“rational arguments were not strong enough to upset the huge mass of torpid tradition” that kept the status quo in place. In fact, “it took something more explosive to blast apart the heavy foundations of Europe.

Beethoven: This force was Hope, but not ordinary hope, and Beethoven became its herald. As Clark observes:

What is that I hear — that note of urgency, of indignation, of spiritual hunger? Yes, it’s Beethoven; the sound of European man once more reaching for something beyond his grasp.

Inspired: Beethoven had been inspired by the French Revolution and the promise of universal liberty. Clark believes he gave the world

the greatest of all hymns to liberty in Fidelio … as the victims of injustice struggle up from their dungeons towards the light.

Beethoven intended to dedicate his Third Symphony to Napoleon as a champion of liberty, but became enraged and disillusioned when he heard his hero had just proclaimed Emperor, placing the crown upon his own head as depicted by Jacques-Louis David (right).

To Infinity and Beyond: And so, in pursuit of this ideal, we must follow Clark in this portion of his quest, and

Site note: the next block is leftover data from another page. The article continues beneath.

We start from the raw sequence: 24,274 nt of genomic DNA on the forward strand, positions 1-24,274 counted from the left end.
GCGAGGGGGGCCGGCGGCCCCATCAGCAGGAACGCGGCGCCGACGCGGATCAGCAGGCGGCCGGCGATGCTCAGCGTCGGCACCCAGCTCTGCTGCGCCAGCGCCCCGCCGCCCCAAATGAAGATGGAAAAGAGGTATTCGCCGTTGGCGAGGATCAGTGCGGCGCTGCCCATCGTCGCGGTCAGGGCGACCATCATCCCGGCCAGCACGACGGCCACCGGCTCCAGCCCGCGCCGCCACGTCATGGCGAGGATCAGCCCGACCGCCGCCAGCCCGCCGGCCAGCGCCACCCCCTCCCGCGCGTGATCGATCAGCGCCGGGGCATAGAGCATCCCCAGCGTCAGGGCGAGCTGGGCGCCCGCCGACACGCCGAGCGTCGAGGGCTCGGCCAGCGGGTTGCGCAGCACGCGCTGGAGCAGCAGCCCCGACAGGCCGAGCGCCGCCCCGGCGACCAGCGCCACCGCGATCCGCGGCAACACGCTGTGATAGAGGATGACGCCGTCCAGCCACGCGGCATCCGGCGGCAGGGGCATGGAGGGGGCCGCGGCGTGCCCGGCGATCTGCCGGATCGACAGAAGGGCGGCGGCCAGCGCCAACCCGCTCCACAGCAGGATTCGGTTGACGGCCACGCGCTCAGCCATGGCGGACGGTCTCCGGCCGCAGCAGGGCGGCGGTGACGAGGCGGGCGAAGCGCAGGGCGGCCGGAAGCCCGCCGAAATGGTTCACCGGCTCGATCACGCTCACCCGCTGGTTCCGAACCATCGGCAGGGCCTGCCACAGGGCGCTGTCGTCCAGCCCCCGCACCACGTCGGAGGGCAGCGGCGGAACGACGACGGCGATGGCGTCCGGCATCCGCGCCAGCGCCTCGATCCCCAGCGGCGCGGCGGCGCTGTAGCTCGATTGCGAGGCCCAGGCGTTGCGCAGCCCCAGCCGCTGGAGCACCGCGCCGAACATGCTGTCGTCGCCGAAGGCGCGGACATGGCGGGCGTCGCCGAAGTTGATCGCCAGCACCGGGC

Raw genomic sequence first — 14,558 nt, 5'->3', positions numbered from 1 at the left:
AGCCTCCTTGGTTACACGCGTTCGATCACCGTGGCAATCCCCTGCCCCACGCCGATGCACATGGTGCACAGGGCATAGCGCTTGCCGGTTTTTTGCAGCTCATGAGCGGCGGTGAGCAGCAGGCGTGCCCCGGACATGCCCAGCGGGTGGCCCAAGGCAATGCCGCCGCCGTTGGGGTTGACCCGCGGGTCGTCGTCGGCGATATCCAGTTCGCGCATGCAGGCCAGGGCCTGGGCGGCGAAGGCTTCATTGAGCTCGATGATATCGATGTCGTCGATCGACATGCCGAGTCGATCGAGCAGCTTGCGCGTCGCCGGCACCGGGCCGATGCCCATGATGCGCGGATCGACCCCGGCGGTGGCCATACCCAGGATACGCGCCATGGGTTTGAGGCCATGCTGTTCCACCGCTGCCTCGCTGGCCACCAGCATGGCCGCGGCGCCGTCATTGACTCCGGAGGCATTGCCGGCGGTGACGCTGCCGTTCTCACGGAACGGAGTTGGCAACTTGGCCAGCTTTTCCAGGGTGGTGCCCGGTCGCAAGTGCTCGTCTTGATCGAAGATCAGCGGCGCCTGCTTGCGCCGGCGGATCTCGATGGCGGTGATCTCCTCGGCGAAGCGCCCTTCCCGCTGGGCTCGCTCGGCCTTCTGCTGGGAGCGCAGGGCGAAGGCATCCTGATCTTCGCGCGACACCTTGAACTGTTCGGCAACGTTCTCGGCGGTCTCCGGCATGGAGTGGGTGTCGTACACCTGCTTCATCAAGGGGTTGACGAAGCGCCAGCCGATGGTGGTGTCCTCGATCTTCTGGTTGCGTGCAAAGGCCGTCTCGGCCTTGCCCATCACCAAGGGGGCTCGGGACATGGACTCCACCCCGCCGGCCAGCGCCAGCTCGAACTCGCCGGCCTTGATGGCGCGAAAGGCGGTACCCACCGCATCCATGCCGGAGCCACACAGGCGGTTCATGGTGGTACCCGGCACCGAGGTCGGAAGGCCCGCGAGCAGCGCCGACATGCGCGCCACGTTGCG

leave the trim, finite interiors of 18th Century Classicism and go to confront the Infinite. We have a long, rough voyage ahead of us, and I cannot say where it will end, because it is not over yet. We are still the offspring of the Romantic movement, and still the victims of the Fallacies of Hope.

Metaphysical Hope: And here we come to the central empowering myth of the Modern Age. At the centre of this Romantic Hope was Rousseau’s cry that 

Man was born free but is everywhere in chains.

At one (prosaic) level this is a legitimate protest against the inequalities and injustices of this world; these are concrete problems for which we can hope for practical solutions. However, in a deeper sense it seems that humans are also enchained at the metaphysical level, where limitless freedom should be a birthright, and that these ‘chains’ must be removed. This demand for absolute liberation entailed an exalted and abstract conception of Hope that couldn’t be translated into practical political action in this world — but this was never going to stop the radicals.

Blake: Such “anti-rational wisdom” was found in the work of William Blake: e.g., in London he denounced “the mind-forged manacles”, and in his Marriage of Heaven and Hell he offered the libertarian principle: ‘The road of excess leads to the palace of wisdom.” He also subordinated reason to the Life-Force or the Will:

Energy is the only life and is from the body; and Reason is [only] the bound and outward circumference of Energy.

Freedom as Destiny: Another essential element to this Romantic anti-rationalism was the belief that there was a great metaphysical force propelling history in the direction of this limitless freedom. And it couldn’t be stopped, as Clark quotes Robert Burns:

It’s coming yet for a’ that,
That Man to Man, the world o’er,
Shall brothers be for a’ that.’